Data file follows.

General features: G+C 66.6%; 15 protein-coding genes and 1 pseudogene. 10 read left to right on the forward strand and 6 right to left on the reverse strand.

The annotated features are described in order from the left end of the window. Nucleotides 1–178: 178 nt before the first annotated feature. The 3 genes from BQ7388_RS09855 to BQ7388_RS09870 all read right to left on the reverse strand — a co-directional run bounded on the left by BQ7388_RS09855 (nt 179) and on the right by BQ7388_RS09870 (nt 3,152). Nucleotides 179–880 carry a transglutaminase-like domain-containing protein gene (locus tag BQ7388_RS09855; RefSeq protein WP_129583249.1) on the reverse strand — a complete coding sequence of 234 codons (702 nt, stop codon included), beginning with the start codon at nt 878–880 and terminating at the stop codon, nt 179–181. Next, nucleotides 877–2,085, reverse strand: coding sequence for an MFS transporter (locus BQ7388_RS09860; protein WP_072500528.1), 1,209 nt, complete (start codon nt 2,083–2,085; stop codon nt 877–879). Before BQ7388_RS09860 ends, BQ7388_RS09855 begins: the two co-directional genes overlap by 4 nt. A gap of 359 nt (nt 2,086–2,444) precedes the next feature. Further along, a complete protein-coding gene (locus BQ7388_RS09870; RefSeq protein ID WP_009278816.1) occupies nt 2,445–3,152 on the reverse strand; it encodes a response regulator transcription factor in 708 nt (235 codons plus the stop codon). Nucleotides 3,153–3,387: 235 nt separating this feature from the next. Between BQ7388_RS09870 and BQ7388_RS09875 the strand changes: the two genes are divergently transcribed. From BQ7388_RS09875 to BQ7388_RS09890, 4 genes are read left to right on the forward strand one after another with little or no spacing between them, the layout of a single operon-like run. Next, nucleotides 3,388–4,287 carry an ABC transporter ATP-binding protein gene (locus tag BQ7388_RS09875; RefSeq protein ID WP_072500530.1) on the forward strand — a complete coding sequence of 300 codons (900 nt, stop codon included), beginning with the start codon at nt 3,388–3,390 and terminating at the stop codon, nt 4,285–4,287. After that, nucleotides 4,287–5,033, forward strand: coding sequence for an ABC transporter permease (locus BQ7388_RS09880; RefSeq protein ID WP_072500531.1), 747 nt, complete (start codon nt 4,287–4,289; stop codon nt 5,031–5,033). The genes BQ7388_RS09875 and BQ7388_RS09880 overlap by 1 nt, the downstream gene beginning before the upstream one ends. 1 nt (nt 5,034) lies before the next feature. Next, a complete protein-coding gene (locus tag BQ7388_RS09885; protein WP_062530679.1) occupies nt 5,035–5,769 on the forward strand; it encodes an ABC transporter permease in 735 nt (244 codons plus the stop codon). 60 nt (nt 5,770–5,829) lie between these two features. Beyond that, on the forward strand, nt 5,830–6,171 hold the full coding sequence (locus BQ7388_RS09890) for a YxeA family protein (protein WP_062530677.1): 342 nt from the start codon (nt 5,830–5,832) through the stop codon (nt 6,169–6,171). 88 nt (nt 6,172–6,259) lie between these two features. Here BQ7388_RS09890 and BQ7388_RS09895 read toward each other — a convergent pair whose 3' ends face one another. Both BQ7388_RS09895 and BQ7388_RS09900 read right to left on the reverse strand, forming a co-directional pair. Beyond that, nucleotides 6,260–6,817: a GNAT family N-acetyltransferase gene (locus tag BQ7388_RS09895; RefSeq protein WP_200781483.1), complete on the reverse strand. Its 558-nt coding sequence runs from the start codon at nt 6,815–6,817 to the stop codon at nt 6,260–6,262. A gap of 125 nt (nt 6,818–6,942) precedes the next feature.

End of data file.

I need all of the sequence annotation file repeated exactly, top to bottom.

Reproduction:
General features: G+C 66.6%; 15 protein-coding genes and 1 pseudogene. 10 read left to right on the forward strand and 6 right to left on the reverse strand.

The annotated features are described in order from the left end of the window. Nucleotides 1–178: 178 nt before the first annotated feature. The 3 genes from BQ7388_RS09855 to BQ7388_RS09870 all read right to left on the reverse strand — a co-directional run bounded on the left by BQ7388_RS09855 (nt 179) and on the right by BQ7388_RS09870 (nt 3,152). Nucleotides 179–880 carry a transglutaminase-like domain-containing protein gene (locus tag BQ7388_RS09855; RefSeq protein WP_129583249.1) on the reverse strand — a complete coding sequence of 234 codons (702 nt, stop codon included), beginning with the start codon at nt 878–880 and terminating at the stop codon, nt 179–181. Next, nucleotides 877–2,085, reverse strand: coding sequence for an MFS transporter (locus BQ7388_RS09860; protein WP_072500528.1), 1,209 nt, complete (start codon nt 2,083–2,085; stop codon nt 877–879). Before BQ7388_RS09860 ends, BQ7388_RS09855 begins: the two co-directional genes overlap by 4 nt. A gap of 359 nt (nt 2,086–2,444) precedes the next feature. Further along, a complete protein-coding gene (locus BQ7388_RS09870; RefSeq protein ID WP_009278816.1) occupies nt 2,445–3,152 on the reverse strand; it encodes a response regulator transcription factor in 708 nt (235 codons plus the stop codon). Nucleotides 3,153–3,387: 235 nt separating this feature from the next. Between BQ7388_RS09870 and BQ7388_RS09875 the strand changes: the two genes are divergently transcribed. From BQ7388_RS09875 to BQ7388_RS09890, 4 genes are read left to right on the forward strand one after another with little or no spacing between them, the layout of a single operon-like run. Next, nucleotides 3,388–4,287 carry an ABC transporter ATP-binding protein gene (locus tag BQ7388_RS09875; RefSeq protein ID WP_072500530.1) on the forward strand — a complete coding sequence of 300 codons (900 nt, stop codon included), beginning with the start codon at nt 3,388–3,390 and terminating at the stop codon, nt 4,285–4,287. After that, nucleotides 4,287–5,033, forward strand: coding sequence for an ABC transporter permease (locus BQ7388_RS09880; RefSeq protein ID WP_072500531.1), 747 nt, complete (start codon nt 4,287–4,289; stop codon nt 5,031–5,033). The genes BQ7388_RS09875 and BQ7388_RS09880 overlap by 1 nt, the downstream gene beginning before the upstream one ends. 1 nt (nt 5,034) lies before the next feature. Next, a complete protein-coding gene (locus tag BQ7388_RS09885; protein WP_062530679.1) occupies nt 5,035–5,769 on the forward strand; it encodes an ABC transporter permease in 735 nt (244 codons plus the stop codon). 60 nt (nt 5,770–5,829) lie between these two features. Beyond that, on the forward strand, nt 5,830–6,171 hold the full coding sequence (locus BQ7388_RS09890) for a YxeA family protein (protein WP_062530677.1): 342 nt from the start codon (nt 5,830–5,832) through the stop codon (nt 6,169–6,171). 88 nt (nt 6,172–6,259) lie between these two features. Here BQ7388_RS09890 and BQ7388_RS09895 read toward each other — a convergent pair whose 3' ends face one another. Both BQ7388_RS09895 and BQ7388_RS09900 read right to left on the reverse strand, forming a co-directional pair. Beyond that, nucleotides 6,260–6,817: a GNAT family N-acetyltransferase gene (locus tag BQ7388_RS09895; RefSeq protein WP_200781483.1), complete on the reverse strand. Its 558-nt coding sequence runs from the start codon at nt 6,815–6,817 to the stop codon at nt 6,260–6,262. A gap of 125 nt (nt 6,818–6,942) precedes the next feature.